In one of the most riotous scenes, near the end of the film, Lemmy, restless and a diabetic, paces around his hotel room and pulls a lever on the wall that sets off a musical duck playing a crummy tune about being happy. He stares and stares at it, before walking out the door to play another show. Only after our laughter can we understand how he is simply a rock star, and just another guy who none of us will ever be. He can’t comprehend a cheesy jingle because he is a man who never knew his father, saw friends and lovers die of drug overdoses, and managed to pull through to his 60’s, but at some cost. His film, which, as some footage at the end credits suggests, he was not always comfortable with, transcends the idea of a fan’s tribute in the same way Lemmy himself transcends an outlandish, hard life. A film about a rock star can only get so far before resorting to nonsense about survival and individualism; Lemmy leads us to that point exactly, and ends. Yet all the way through, it plays by the basic notion that people are peculiar and fascinating; so much so, that judgements of good or bad are beside the point. What this same notion might do for Michael Moore’s diatribes and every other feeding-bag of irony and righteousness that passes for documentaries can only be imagined. What it does for Lemmy is create a genuinely felt portrait, amidst all the feedback.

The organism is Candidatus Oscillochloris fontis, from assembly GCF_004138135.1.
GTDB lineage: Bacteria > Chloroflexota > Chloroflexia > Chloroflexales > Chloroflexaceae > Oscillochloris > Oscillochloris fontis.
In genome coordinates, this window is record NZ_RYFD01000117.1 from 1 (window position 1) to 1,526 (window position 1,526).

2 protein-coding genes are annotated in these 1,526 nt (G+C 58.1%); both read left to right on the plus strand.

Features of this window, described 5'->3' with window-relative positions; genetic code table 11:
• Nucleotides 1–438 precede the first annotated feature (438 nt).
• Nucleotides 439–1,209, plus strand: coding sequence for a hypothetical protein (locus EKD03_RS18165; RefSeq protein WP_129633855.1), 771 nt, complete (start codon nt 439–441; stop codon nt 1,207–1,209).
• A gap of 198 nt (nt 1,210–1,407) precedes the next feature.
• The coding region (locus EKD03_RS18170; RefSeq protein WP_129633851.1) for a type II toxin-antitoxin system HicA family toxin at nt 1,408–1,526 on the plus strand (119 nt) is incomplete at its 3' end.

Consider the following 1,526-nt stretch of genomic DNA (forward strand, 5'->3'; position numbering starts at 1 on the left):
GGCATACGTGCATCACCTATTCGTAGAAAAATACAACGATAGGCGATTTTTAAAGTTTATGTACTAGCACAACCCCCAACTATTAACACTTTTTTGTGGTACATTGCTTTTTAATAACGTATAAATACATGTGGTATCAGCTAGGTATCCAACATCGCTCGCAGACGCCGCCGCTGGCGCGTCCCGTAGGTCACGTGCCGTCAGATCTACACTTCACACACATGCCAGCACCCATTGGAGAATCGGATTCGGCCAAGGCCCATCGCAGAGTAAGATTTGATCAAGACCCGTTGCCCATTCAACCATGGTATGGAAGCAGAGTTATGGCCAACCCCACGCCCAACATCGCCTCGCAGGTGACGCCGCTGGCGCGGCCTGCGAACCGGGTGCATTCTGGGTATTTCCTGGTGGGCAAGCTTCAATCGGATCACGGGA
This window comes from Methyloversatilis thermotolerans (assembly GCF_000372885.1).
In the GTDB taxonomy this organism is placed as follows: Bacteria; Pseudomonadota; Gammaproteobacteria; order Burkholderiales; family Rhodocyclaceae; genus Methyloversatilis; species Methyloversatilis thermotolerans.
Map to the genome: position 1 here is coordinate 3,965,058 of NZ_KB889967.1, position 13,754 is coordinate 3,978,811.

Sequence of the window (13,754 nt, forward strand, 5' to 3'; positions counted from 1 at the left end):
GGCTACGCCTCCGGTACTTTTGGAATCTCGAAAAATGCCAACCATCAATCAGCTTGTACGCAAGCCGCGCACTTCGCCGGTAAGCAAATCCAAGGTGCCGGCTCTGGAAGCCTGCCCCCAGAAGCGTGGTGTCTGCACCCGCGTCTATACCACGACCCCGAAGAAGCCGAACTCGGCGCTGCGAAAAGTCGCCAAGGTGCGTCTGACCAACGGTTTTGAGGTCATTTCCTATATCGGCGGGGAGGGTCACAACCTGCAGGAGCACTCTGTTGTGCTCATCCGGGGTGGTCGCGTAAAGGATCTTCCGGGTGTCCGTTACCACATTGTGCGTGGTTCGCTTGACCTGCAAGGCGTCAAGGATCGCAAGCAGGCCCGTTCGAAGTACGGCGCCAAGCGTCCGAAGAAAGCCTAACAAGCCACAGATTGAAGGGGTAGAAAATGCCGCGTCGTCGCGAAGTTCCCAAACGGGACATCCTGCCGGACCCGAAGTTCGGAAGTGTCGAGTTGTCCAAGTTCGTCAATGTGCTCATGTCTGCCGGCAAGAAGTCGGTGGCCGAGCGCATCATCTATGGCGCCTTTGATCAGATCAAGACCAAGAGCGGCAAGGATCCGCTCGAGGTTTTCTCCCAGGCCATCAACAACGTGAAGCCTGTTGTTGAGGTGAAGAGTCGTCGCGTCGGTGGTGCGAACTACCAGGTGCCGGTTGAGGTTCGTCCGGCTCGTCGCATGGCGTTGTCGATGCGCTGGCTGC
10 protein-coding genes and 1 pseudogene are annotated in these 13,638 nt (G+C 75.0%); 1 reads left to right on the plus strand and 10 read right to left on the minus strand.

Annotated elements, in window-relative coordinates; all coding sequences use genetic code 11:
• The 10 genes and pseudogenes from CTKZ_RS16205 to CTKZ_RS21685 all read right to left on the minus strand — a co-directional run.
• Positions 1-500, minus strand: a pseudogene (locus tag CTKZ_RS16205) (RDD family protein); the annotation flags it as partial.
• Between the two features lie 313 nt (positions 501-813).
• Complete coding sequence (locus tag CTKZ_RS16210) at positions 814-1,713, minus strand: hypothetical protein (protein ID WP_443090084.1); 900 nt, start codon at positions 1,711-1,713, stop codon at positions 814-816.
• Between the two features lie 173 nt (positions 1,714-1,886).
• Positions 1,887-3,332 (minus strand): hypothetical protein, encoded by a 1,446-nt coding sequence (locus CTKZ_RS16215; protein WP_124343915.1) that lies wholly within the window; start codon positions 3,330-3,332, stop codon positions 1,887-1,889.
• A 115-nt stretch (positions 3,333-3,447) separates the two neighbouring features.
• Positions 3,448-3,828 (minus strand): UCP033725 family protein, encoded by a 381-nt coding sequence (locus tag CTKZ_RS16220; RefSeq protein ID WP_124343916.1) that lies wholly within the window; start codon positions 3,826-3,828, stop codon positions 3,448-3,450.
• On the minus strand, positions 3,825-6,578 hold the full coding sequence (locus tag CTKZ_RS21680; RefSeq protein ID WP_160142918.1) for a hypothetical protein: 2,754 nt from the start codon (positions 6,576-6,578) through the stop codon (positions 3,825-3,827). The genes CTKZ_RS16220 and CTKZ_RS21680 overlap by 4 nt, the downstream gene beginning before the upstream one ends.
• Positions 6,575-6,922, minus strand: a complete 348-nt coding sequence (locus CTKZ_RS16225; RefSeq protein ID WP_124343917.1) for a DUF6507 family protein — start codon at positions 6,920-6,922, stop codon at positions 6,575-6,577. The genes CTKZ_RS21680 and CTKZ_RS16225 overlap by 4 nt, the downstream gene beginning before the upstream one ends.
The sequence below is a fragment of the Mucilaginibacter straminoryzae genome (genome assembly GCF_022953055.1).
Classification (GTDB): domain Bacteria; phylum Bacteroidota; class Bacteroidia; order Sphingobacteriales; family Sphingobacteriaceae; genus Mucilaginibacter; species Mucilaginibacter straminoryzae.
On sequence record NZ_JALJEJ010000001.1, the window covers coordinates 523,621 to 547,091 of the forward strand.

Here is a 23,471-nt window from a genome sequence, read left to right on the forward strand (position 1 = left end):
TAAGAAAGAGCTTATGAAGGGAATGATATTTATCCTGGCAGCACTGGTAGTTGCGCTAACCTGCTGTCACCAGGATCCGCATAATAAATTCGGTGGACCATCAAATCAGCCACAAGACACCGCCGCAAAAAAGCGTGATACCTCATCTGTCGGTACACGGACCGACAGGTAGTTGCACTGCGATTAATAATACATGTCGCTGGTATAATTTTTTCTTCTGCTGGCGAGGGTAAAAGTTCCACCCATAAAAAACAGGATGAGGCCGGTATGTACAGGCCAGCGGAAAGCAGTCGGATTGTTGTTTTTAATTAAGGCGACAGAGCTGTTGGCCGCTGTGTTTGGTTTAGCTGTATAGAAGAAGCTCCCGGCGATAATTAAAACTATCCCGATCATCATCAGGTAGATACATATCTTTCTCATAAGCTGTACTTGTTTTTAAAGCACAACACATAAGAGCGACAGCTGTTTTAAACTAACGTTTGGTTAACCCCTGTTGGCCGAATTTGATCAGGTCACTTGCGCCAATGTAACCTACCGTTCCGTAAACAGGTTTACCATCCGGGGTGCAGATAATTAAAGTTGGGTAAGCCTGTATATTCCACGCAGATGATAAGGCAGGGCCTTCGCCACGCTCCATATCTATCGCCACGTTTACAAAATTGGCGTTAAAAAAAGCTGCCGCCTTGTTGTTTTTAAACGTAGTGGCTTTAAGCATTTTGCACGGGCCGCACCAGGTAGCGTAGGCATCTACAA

(Lemmy/Damage Case Films and Distribution)